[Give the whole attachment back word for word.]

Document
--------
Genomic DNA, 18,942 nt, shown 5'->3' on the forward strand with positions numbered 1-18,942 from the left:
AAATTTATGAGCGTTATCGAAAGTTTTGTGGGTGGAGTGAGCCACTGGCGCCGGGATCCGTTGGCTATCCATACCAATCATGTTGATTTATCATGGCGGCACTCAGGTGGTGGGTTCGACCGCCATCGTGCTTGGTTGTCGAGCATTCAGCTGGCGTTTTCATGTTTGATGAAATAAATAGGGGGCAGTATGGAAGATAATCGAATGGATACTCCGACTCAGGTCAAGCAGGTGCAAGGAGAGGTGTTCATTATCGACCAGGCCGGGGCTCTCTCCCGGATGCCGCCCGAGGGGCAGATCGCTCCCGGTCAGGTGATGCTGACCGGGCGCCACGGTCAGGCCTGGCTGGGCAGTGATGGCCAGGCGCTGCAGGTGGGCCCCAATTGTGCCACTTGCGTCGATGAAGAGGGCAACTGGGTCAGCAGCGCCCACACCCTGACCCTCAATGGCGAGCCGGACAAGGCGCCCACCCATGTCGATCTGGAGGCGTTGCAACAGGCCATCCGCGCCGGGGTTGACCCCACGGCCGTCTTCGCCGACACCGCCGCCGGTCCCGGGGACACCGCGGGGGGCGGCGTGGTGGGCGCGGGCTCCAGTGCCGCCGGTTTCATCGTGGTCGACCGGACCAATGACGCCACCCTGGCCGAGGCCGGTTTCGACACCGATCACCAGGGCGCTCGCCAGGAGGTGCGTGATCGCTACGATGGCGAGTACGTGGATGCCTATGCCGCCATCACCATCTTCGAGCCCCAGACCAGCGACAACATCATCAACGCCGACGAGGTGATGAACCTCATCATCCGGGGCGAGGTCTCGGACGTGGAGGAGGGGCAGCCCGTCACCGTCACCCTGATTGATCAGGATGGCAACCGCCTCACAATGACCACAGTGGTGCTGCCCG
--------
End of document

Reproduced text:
Genomic DNA, 18,942 nt, shown 5'->3' on the forward strand with positions numbered 1-18,942 from the left:
AAATTTATGAGCGTTATCGAAAGTTTTGTGGGTGGAGTGAGCCACTGGCGCCGGGATCCGTTGGCTATCCATACCAATCATGTTGATTTATCATGGCGGCACTCAGGTGGTGGGTTCGACCGCCATCGTGCTTGGTTGTCGAGCATTCAGCTGGCGTTTTCATGTTTGATGAAATAAATAGGGGGCAGTATGGAAGATAATCGAATGGATACTCCGACTCAGGTCAAGCAGGTGCAAGGAGAGGTGTTCATTATCGACCAGGCCGGGGCTCTCTCCCGGATGCCGCCCGAGGGGCAGATCGCTCCCGGTCAGGTGATGCTGACCGGGCGCCACGGTCAGGCCTGGCTGGGCAGTGATGGCCAGGCGCTGCAGGTGGGCCCCAATTGTGCCACTTGCGTCGATGAAGAGGGCAACTGGGTCAGCAGCGCCCACACCCTGACCCTCAATGGCGAGCCGGACAAGGCGCCCACCCATGTCGATCTGGAGGCGTTGCAACAGGCCATCCGCGCCGGGGTTGACCCCACGGCCGTCTTCGCCGACACCGCCGCCGGTCCCGGGGACACCGCGGGGGGCGGCGTGGTGGGCGCGGGCTCCAGTGCCGCCGGTTTCATCGTGGTCGACCGGACCAATGACGCCACCCTGGCCGAGGCCGGTTTCGACACCGATCACCAGGGCGCTCGCCAGGAGGTGCGTGATCGCTACGATGGCGAGTACGTGGATGCCTATGCCGCCATCACCATCTTCGAGCCCCAGACCAGCGACAACATCATCAACGCCGACGAGGTGATGAACCTCATCATCCGGGGCGAGGTCTCGGACGTGGAGGAGGGGCAGCCCGTCACCGTCACCCTGATTGATCAGGATGGCAACCGCCTCACAATGACCACAGTGGTGCTGCCCG